It is important to take a holistic approach when managing the menopause. Women experiencing the menopause need to be viewed in context of their medical history, social and personal circumstances.
At a molecular level, oestrogen receptors are found widely within the human body. They are present in the tissues of the female reproductive tract, breast, bone, brain, kidney, heart, lungs, liver, bowel, skin, salivary gland and endothelial cells. As women approach the menopause, these receptors are less activated due to the declining levels of oestrogen. This then results in a spectrum of menopausal symptoms, which can vary from person to person.
One important role of oestrogen is in its protection given to the heart. Oestrogen controls cholesterol levels by reducing the formation of cholesterol plaques within arteries and preventing them from becoming narrow or blocked. This process of atherosclerosis increases a person’s overall risk of heart disease, heart attacks and strokes. This risk is greater in women around the menopause and therefore needs to be assessed and managed appropriately.
We approach this by measuring and managing the following, if needed:
- Blood pressure – Taking an average of morning and evening readings over a week at home is recommended. Blood pressure targets vary according to your medical history, but usually an average 135/85 is acceptable.
- Cholesterol / Blood Lipid levels – A blood test can check these levels and your risk calculated according to your medical history.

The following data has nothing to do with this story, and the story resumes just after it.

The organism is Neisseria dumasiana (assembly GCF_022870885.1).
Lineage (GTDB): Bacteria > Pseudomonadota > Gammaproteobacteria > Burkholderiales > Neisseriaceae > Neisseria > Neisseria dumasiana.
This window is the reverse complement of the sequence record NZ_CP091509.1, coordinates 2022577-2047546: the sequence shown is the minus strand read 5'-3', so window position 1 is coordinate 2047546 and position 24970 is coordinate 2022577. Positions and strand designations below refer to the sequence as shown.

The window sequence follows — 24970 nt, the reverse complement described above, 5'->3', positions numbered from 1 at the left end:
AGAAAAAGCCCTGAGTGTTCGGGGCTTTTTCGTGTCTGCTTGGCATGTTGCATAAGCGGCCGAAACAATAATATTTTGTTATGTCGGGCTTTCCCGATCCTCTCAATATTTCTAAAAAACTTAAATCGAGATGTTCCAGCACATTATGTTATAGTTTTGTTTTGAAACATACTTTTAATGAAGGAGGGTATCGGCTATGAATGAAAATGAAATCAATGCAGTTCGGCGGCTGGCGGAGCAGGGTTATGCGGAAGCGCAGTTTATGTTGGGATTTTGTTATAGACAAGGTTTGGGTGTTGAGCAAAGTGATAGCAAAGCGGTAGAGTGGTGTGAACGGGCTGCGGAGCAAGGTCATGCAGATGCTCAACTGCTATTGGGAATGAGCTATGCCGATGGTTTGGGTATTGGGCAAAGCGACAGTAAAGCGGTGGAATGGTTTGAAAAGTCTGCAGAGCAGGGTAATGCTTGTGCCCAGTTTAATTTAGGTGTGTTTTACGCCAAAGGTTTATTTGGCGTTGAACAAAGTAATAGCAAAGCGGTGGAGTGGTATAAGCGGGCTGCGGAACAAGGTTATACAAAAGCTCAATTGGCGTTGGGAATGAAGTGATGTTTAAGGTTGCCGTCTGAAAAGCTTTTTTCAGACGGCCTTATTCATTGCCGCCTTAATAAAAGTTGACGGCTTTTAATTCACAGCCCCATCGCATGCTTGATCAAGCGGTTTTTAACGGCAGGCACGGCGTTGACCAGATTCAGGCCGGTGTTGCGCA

- Sugar levels (HbA1c) – A blood test can check this level.
- Weight – Changes in the menopause typically affect women with weight gain around their abdomen or tummy area. There can also be increased amount of fat around the heart. Calculating the body mass index (BMI) can help women identify their healthy weight range. https://www.nhs.uk/live-well/healthy-weight/bmi-calculator/
A well-balanced diet, regular physical activity, smoking cessation and alcohol reduction are recommended for patients as a starting point to managing overall cardiovascular disease risk.
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Further treatment and support is offered to ensure such risk factors are thoroughly managed before hormone replacement treatment (HRT) is considered.
Hormone replacement therapy can be prescribed to help improve symptoms associated with the menopause which impact on the woman’s quality of life. There is some evidence to suggest that HRT can reduce risk of cardiovascular disease, and that starting it within 10 years of the menopause (ie a year of no periods) and ideally, before the age of 60 could help to reduce this risk.
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